Hello friends! Are you planning a trip to Philadelphia? One of the top attractions you’ll want to visit is Independence Hall, where the Declaration of Independence and U.S. Constitution were signed.
After exploring revolutionary history in Boston, our next stop on our adventure was Philadelphia. We only had one a few hours allotted here but knew we absolutely had to visit Independence Hall.
Before this trip, I embarrassingly didn’t know much about it except for seeing it in the movie National Treasure. But I was determined to walk the very halls where the Declaration of Independence and U.S. Constitution were debated and signed.
This historic site is a must-see for any history buff. Here are my tips for making the most of your visit to Independence Hall.
Independence Hall in Philidelphia
Originally called the Pennsylvania State House, Independence Hall once housed all three branches of Pennsylvania’s colonial government.
Today it still stands as a symbol of freedom and democracy. Walking through gives you chills knowing the history that happened within these walls!
How to get Tickets to Independence Hall?
Getting tickets to tour the famous Independence Hall is super easy! From March through December, you’ll need to reserve timed entry tickets online at Recreation.gov or by phone at 1-877-444-6777.
You can reserve up to 10 tickets per account for tours through February 2024. Tickets are just $1 each. Make sure to arrive 30 minutes before your scheduled tour time to get through security screening.
Have your printed or mobile tickets ready to show at the entrance. Tours are limited to 60 people each and fill up fast, so book your tickets well in advance.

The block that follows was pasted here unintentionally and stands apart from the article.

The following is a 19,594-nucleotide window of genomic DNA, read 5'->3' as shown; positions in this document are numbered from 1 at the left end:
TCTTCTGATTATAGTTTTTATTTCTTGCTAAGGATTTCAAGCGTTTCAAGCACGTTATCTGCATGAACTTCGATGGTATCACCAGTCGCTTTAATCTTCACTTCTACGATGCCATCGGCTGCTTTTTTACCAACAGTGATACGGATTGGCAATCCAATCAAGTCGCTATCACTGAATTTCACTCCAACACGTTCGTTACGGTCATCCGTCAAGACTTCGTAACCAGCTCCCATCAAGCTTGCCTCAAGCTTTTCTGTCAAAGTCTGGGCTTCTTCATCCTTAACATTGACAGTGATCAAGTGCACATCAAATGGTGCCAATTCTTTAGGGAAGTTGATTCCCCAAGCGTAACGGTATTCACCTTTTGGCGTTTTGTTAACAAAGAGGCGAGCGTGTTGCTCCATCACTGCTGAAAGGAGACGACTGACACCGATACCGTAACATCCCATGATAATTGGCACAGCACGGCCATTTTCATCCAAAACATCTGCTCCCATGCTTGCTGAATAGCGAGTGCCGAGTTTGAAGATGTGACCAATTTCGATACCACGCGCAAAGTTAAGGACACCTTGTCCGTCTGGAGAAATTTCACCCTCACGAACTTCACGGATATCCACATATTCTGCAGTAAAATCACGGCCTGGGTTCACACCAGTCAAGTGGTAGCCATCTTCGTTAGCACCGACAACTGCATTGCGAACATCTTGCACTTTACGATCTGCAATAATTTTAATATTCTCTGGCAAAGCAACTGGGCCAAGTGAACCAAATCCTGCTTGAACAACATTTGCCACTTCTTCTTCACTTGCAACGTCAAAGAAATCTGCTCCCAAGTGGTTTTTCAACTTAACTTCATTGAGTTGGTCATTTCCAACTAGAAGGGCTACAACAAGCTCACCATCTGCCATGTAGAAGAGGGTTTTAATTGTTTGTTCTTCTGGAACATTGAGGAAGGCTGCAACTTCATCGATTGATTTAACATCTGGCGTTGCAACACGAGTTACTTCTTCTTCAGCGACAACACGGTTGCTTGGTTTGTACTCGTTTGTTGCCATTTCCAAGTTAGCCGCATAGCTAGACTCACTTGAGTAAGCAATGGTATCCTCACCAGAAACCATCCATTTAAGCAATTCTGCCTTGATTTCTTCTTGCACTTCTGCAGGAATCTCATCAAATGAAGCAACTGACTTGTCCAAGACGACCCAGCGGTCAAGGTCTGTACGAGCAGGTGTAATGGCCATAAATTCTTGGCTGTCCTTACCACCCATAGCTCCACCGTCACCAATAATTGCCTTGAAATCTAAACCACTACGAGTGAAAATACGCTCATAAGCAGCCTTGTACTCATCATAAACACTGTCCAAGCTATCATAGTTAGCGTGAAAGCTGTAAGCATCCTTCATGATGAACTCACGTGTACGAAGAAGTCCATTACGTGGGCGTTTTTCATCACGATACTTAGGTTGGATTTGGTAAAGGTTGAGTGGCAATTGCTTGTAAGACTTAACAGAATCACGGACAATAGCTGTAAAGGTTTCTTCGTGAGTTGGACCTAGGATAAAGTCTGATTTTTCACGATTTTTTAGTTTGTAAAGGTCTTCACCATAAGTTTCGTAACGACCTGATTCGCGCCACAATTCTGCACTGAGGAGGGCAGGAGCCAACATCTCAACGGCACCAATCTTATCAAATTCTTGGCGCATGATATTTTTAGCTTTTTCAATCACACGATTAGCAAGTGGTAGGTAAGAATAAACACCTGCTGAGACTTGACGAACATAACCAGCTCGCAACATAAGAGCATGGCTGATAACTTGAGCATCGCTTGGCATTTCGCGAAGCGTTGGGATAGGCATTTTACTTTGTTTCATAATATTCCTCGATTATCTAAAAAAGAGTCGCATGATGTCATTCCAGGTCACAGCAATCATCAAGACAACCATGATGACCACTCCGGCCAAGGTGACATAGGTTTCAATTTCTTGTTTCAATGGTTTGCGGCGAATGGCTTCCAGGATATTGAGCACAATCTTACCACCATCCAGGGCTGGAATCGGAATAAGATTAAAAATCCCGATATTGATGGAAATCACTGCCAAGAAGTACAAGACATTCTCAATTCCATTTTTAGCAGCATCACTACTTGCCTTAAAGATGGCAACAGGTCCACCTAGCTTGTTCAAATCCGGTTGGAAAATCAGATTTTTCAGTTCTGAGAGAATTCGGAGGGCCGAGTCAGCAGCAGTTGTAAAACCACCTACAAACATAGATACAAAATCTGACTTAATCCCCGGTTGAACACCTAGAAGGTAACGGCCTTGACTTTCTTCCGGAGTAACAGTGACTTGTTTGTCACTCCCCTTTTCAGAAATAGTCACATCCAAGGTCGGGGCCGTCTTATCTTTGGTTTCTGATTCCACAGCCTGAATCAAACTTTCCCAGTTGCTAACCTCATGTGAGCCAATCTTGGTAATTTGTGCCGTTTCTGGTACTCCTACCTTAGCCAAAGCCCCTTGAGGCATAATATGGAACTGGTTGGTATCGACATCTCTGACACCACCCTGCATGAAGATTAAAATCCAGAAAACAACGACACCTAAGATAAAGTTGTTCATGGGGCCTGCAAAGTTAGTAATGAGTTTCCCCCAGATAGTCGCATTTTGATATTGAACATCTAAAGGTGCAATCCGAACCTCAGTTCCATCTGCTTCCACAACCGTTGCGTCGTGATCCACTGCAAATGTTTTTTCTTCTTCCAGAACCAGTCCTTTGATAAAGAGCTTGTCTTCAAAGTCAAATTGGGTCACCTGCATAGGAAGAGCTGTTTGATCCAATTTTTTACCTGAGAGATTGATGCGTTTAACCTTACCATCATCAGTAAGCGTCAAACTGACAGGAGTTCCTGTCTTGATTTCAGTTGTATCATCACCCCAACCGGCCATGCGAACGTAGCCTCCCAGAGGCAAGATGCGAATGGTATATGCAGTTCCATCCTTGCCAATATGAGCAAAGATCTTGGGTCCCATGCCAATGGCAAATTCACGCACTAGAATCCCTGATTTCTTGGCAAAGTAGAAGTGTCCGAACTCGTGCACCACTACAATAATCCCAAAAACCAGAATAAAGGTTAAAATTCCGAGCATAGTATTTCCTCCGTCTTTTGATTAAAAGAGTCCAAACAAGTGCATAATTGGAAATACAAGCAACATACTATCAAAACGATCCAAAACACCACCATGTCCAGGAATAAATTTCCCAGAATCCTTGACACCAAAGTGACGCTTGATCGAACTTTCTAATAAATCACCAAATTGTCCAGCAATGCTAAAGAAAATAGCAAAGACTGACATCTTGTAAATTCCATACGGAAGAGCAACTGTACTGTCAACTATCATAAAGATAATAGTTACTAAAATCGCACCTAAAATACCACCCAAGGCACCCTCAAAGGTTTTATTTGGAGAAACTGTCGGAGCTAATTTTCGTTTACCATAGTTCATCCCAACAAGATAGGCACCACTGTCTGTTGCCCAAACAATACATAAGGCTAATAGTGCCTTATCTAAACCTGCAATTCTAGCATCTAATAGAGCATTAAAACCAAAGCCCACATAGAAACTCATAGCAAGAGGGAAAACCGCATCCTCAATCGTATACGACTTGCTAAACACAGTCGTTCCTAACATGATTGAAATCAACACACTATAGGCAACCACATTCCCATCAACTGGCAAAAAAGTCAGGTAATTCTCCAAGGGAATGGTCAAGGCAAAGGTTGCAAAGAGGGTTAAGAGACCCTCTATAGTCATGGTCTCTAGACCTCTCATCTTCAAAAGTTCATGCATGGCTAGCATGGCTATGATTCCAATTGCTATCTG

No tickets are required for January and February tours except on holidays – it’s first come, first served then. Grab your tickets and get ready to explore where America began at Independence Hall!
Where to go for your tour of Independence Hall?
The security for Independence Hall is located to the right of Independence Hall. You’ll enter near the intersection of 5th Street and Chestnut. Food and drink are both prohibited.
Of all the security I went through in Washington DC, I found this security to be just as secure. The only difference was that the guests were not prepared. Almost everyone needed wanding because they failed to put stuff through the X-ray machine. I recommend adding in a little extra time for the security process because of this.
Taking a Tour
Once you get through security screening, head around the corner next to Independence Hall. You’ll join your tour group outside. A friendly park ranger will gather everyone together and then lead you right up the front steps into this iconic building where America began.
Stepping inside, you’ll first see the stately Pennsylvania Supreme Court Chambers.
Then it’s on to Congress Hall, where the early US Congress met. Your guide will share fascinating stories as you walk through the Assembly Room, where both the Declaration of Independence and the US Constitution were signed by our Founding Fathers.
In 1776 in the Assembly Room, the Second Continental Congress adopted the Declaration of Independence, breaking away from England. Just over a decade later in 1787, delegates gathered here again to draft and sign the US Constitution, creating a radical new democratic government.
After the tour, you’ll have time to take photos and soak in the significance of this place. Then you’ll exit Independence Hall through the back doors. Can you imagine John Adams, Thomas Jefferson, and all the signers walking these very halls?